Top Historic Sights in Allinge, Denmark

Explore the historic highlights of Allinge

Hammershus

Hammershus is Northern Europe's largest medieval fortification, situated 74 metres above sea level. Erected in the 13th century, it was long believed that the castle was built as a private residence for the archbishop of Lund. However, new evidence found at the ruins of the castle suggests it was constructed in the beginning of the century as a royal residence for Valdemar II of Denmark and a base for the Danish crusades, ...
Founded: 13th century | Location: Allinge, Denmark

Allinge Church

Allinge Church (Allinge Kirke) was originally a small granite longhouse from the around the 14th century. In 1892 it was completely rebuilt in the Neogothic style. The earliest documented record of the church dates from 1569 when it was known as "Alende Capell" (Alende Chapel). With the Reformation it passed from the Archbishopric of Lund to the Danish crown but is now fully independent. Until 1941, it was an annex to San ...
Founded: 14th century | Location: Allinge, Denmark

Olsker Church

Sankt Ols Kirke (St Olaf's Church), also known as Olsker Church, is a 12th century round church located in the village of Olsker. Built in the Romanesque style and reaching three storeys high, it has from the beginning consisted of a round nave, a choir and an apse. The church was named after the revered King Olaf II of Norway who fell at the Battle of Stiklestad in 1030. The church first belonged to the Archbishopric of ...
Founded: 12th century | Location: Allinge, Denmark

Featured Historic Landmarks, Sites & Buildings

Historic Site of the week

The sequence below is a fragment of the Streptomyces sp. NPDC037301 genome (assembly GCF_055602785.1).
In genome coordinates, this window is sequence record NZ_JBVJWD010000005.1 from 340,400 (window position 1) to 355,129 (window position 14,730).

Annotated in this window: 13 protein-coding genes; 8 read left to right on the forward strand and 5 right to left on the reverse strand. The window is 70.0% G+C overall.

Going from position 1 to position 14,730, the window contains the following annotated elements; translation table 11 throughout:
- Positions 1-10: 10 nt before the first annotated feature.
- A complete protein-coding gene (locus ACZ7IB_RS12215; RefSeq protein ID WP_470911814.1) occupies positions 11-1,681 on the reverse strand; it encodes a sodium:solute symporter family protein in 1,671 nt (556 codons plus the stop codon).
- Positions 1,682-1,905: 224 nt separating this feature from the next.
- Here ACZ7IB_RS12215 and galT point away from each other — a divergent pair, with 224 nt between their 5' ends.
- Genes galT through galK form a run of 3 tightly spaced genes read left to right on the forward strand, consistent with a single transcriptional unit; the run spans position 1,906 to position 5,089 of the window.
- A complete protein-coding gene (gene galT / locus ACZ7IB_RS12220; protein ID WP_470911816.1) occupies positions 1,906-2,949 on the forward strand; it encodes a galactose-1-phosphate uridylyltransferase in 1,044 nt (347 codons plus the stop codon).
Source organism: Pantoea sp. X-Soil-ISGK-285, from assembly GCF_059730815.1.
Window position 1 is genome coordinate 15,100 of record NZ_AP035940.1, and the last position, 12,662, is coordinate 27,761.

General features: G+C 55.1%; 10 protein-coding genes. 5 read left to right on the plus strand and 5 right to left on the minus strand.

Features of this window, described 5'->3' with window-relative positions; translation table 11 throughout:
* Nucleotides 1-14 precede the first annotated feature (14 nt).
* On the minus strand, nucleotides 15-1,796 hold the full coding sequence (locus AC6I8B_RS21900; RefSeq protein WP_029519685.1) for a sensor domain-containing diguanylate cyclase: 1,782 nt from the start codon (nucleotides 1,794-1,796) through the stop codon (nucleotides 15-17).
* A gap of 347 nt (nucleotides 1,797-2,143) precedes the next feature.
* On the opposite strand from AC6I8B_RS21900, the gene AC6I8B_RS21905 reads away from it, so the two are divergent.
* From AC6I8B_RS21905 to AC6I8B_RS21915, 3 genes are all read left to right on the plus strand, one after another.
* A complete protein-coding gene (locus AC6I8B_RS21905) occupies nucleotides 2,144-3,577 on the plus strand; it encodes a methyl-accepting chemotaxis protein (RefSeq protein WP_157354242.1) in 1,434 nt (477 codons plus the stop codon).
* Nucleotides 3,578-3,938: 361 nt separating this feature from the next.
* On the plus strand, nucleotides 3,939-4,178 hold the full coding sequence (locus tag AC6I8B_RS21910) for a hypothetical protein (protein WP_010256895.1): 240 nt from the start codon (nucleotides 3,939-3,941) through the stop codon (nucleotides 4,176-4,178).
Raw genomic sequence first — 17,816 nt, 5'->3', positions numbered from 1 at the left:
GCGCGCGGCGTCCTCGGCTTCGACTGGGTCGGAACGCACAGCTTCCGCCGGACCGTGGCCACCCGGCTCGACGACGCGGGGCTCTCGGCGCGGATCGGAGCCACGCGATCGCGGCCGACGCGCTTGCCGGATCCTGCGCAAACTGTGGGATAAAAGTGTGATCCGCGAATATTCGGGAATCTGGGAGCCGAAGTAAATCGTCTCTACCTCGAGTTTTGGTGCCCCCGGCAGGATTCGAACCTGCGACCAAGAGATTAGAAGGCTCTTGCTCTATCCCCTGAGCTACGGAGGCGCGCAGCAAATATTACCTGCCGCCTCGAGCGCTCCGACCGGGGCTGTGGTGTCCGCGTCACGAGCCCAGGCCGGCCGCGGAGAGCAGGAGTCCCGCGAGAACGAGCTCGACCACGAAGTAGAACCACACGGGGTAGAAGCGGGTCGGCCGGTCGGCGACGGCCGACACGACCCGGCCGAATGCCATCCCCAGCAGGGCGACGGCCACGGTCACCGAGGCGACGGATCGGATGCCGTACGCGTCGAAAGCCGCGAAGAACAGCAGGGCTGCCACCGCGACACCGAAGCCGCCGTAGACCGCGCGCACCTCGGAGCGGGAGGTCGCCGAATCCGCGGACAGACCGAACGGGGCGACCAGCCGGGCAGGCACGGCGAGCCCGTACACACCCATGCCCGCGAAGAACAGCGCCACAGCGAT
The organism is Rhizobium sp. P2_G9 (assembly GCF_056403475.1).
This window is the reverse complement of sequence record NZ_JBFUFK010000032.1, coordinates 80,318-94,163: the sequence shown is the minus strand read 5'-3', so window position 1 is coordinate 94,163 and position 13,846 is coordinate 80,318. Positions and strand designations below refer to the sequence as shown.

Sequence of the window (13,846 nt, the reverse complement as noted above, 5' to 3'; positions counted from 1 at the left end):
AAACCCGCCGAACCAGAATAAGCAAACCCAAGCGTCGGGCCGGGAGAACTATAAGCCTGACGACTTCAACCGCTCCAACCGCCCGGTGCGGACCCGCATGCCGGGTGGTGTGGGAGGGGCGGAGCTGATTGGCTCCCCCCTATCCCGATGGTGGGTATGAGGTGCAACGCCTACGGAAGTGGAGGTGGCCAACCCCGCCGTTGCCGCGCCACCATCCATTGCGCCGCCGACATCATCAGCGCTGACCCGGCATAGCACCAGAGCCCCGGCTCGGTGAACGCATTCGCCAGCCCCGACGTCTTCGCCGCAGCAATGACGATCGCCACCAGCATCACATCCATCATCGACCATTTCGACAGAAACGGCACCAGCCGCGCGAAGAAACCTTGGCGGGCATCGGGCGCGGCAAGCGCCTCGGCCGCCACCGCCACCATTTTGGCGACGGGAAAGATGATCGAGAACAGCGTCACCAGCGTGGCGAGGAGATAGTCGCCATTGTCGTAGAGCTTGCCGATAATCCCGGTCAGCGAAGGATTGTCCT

Externsteine Stones

The Externsteine (Extern stones) is a distinctive sandstone rock formation located in the Teutoburg Forest, near the town of Horn-Bad Meinberg. The formation is a tor consisting of several tall, narrow columns of rock which rise abruptly from the surrounding wooded hills. Archaeological excavations have yielded some Upper Paleolithic stone tools dating to about 10,700 BC from 9,600 BC.

In a popular tradition going back to an idea proposed to Hermann Hamelmann in 1564, the Externsteine are identified as a sacred site of the pagan Saxons, and the location of the Irminsul (sacral pillar-like object in German paganism) idol reportedly destroyed by Charlemagne; there is however no archaeological evidence that would confirm the site's use during the relevant period.

The stones were used as the site of a hermitage in the Middle Ages, and by at least the high medieval period were the site of a Christian chapel. The Externsteine relief is a medieval depiction of the Descent from the Cross. It remains controversial whether the site was already used for Christian worship in the 8th to early 10th centuries.

The Externsteine gained prominence when Völkisch and nationalistic scholars took an interest in the late 19th and early 20th centuries. This interest peaked under the Nazi regime, when the Externsteine became a focus of nazi propaganda. Today, they remain a popular tourist destination and also continue to attract Neo-Pagans and Neo-Nazis.